Kendall’s first trip highlights Air and Space Force roles in responding to China, strategic competitors

  • Published
  • By Charles Pope
  • Secretary of the Air Force Public Affairs

Secretary of the Air Force Frank Kendall didn’t as much foreshadow his motivation as leader of the Air and Space Forces as broadcast it in large, bright neon letters. “We achieve deterrence by having a strong enough force that the potential enemy is afraid of us. That’s my job; to give you and all your teammates the things they need to send a message to China that going to war would be a really bad idea,” he said to Airmen and Guardians at a town hall Aug. 17 at Joint Base Pearl Harbor-Hickam.

The base, which is headquarters for U.S. Indo-Pacific Command and Pacific Air Forces, was the first stop on Kendall’s first official trip as Secretary. It was no random choice. Nor was it an accident that it came less than a month into his tenure.

“You’re out here, serving as Airmen and Guardians, on the frontline of the theater that’s going to determine the strategic future of our government, of our way of life, of democracy itself, I think,” he continued.

The week-long trip in Hawaii (with a brief stop at
Travis Air Force Base, California en route), then Peterson Space Force Base, Colorado, and finally Offutt AFB, Nebraska, was designed to expose Kendall to more granular operational details, and to hear opinions and experiences on a wide array of issues from Airmen, Guardians and senior leaders. Yet, the dominant thread connecting all of it was how to configure the Air and Space Forces to meet growing challenges presented by China’s military expansion.

Kendall explained it this way during his town hall. “My job is to make sure combatant commanders of today ⁠— and in the future ⁠— have the forces they need to win.”

How best to shape the Air and Space Forces to meet the emerging threats while meshing with other services, partners and allies, however, is a question that is still evolving. Kendall said the trip was designed to refine his thinking and to hear directly from commanders in highly classified briefings what they are doing now, what they need and what they believe the future demands will be.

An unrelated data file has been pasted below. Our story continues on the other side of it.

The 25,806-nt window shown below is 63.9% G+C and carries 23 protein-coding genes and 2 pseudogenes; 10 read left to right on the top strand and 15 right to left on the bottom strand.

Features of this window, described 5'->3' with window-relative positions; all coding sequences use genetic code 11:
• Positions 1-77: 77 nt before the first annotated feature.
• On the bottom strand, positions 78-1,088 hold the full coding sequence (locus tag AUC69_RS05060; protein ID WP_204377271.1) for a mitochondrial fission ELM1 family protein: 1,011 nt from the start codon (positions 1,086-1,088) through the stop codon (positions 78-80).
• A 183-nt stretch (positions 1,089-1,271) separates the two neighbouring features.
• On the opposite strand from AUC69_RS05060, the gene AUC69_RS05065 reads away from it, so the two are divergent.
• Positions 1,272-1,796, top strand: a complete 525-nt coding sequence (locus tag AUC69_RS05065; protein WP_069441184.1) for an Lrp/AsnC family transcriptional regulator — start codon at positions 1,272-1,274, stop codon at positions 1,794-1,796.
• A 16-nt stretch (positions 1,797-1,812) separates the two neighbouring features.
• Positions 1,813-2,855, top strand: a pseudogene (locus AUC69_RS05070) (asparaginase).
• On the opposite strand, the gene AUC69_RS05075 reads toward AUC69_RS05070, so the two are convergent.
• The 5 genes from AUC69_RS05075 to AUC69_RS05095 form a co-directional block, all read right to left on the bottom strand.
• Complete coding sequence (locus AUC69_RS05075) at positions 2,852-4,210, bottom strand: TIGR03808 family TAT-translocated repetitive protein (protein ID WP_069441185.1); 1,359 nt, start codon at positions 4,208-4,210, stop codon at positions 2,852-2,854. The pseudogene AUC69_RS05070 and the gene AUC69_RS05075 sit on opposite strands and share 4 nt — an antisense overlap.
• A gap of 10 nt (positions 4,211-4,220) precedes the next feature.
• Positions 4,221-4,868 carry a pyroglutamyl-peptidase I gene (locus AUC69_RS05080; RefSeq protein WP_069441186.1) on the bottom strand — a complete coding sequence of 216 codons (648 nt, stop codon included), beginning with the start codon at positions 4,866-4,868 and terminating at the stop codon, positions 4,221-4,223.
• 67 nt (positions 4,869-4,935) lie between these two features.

In broad strokes, Kendall said what he learned from the trip reinforced his view that the Air and Space Forces must move fast but with analytical rigor to give the clarity necessary for senior leaders, as well as rank-and-file Airmen and Guardians, to appreciate evolving threats and challenges.

“There’s a general recognition, I think, of the threat that China potentially poses to the United States. We’re not back in the Cold War. It’s not the same,” Kendall told the Airman and Guardians at the town hall. “But we are back into a serious fight with a serious competitor. And I think we have, to some extent, lost our corporate memory about that.”

Kendall’s perspective is not unique.

Senior policy and military leaders across the White House, Pentagon and beyond have highlighted China, and to a lesser extent, Russia, as the United States’ “pacing challenge” that dictates many of the policies, practices, spending and operational decisions across the Department of Defense.

At Joint Base Pearl Harbor-Hickam, Kendall had briefings on China as well as what the Indo-Pacific theater might be like in 2030. He toured the 613th Air Operations Center and had a “listening session” lunch with Airmen and Guardians.

At Peterson SFB, he met commanders and senior leaders attached to the North American Aerospace Defense Command, or